African Journal of Ecology and Ecosystems

African Journal of Ecology and Ecosystems ISSN 9428-167X Vol. 7 (2), pp. 001-007, February, 2020. © International Scholars Journals

Full Length Research Paper

Studies on biomass changes and nutrient lock-up efficiency in a Kashmir Himalayan wetland ecosystem, India

M. A. Khan1 and Manzoor A. Shah2*

1Division of Environmental Sciences, S. K. University of Agricultural Sciences and Technology of Kashmir, GPO Box 726, Srinagar-190001, Kashmir, India.

2Department of Botany, University of Kashmir, Srinagar, J&K, India- 190006.

Accepted 17 September, 2019


Wetlands are landscape sinks which accumulate and sequester a wide range of nutrients, heavy metals and pesticides. Whilst some studies hitherto have addressed the phyto-sociology and sequestering potential of wetland plants in isolation, we attempted to integrate the two aspects in a Kashmir Himalayan Ramsar site (Hokersar wetland), India. The results of studies (November, 2000 – October, 2001) on the seasonal biomass fluctuations and nutrient accumulation of aquatic plant communities in Hokersar wetland ecosystem are presented. Phytosociological attributes show emergents dominated by Sparganium erectum and Typha angustata, colonizing mainly the littorals. Nymphoides peltata, a dominant rooted floating plant species, is of frequent occurrence in relatively shallow and open waters. Ceratophyllum-Myriophyllum association dominates the submersed forms whilst the free-floating Lemna-Salvinia complex grows luxuriantly in side-channels. The plant biomass levels on areal basis (m-2) fluctuated from 35 - 1100 g and the mineral concentration varied between 1.318 - 15.86 g (N), 0.052 - 0.597 (P) and 1.83 - 18.33 (K). Annual computations for nutrient lock-up potential gave values of 0.77 × 106 g (N), 0.02 × 101 g (P) and 0.89 × 106 g (K). Positive correlation was observed between aquatic plant biomass and nutrient lock-up efficiency. The results of the present study have implications for efficient eco-restoration of the wetland ecosystem through scientific management of macrophytic vegetation.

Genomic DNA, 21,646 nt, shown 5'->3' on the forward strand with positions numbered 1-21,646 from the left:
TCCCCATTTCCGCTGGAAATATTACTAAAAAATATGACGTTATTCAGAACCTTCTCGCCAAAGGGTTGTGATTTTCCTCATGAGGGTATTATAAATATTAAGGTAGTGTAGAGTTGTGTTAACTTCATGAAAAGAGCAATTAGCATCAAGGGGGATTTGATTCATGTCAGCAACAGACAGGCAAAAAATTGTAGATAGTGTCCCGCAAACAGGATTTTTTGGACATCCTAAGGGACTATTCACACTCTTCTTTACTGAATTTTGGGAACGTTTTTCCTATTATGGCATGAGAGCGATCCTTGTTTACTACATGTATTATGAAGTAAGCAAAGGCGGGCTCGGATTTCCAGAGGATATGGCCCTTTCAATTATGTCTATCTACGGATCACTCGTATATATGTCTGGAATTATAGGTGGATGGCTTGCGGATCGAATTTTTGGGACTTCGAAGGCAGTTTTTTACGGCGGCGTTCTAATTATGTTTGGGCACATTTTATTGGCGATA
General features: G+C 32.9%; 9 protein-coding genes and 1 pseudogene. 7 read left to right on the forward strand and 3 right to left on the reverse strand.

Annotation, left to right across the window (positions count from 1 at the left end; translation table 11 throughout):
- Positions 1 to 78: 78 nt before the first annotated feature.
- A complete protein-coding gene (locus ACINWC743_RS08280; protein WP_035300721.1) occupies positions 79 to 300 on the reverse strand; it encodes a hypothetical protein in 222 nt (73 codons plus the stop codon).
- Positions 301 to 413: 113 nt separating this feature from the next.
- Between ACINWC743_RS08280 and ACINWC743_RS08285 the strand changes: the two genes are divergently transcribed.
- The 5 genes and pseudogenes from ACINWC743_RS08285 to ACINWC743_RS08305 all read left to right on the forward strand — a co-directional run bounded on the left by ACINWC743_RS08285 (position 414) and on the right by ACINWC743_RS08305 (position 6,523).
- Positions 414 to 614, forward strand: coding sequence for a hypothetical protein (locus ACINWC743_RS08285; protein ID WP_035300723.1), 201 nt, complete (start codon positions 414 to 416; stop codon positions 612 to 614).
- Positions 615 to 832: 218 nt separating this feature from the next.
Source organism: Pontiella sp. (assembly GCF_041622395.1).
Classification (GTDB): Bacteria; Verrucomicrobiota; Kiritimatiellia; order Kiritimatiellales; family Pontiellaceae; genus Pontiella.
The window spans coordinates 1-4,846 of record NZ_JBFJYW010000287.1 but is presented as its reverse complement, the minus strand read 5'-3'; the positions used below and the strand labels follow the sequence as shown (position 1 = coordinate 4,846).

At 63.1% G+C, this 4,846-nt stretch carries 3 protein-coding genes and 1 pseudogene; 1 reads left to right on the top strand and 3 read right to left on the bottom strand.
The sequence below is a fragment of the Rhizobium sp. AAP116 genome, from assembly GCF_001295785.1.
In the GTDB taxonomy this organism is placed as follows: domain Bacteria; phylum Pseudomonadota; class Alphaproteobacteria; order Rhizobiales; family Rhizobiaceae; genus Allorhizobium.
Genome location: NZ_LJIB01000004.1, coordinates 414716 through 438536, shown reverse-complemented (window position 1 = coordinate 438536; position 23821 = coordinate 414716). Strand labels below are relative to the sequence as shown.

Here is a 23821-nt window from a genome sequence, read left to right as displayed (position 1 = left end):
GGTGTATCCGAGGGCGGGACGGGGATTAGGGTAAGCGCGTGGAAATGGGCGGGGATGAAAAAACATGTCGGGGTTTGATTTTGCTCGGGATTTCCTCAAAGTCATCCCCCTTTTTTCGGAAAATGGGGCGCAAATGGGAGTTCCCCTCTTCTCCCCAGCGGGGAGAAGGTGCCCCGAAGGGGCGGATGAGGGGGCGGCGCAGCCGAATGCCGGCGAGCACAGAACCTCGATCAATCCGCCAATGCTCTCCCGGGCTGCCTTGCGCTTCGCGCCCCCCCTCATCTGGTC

Key words: Kashmir Himalaya, aquatic plants, phytosociology, biomass, nutrient dynamics, lock-up efficiency, wetland ecosystem.